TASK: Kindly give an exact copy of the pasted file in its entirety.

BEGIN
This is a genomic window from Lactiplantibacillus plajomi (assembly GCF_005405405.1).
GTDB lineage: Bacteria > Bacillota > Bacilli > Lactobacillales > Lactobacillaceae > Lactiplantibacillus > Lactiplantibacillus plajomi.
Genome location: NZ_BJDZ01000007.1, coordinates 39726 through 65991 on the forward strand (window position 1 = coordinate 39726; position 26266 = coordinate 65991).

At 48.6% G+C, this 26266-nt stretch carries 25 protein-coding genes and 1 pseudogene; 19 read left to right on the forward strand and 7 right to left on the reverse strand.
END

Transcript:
This is a genomic window from Lactiplantibacillus plajomi (assembly GCF_005405405.1).
GTDB lineage: Bacteria > Bacillota > Bacilli > Lactobacillales > Lactobacillaceae > Lactiplantibacillus > Lactiplantibacillus plajomi.
Genome location: NZ_BJDZ01000007.1, coordinates 39726 through 65991 on the forward strand (window position 1 = coordinate 39726; position 26266 = coordinate 65991).

At 48.6% G+C, this 26266-nt stretch carries 25 protein-coding genes and 1 pseudogene; 19 read left to right on the forward strand and 7 right to left on the reverse strand.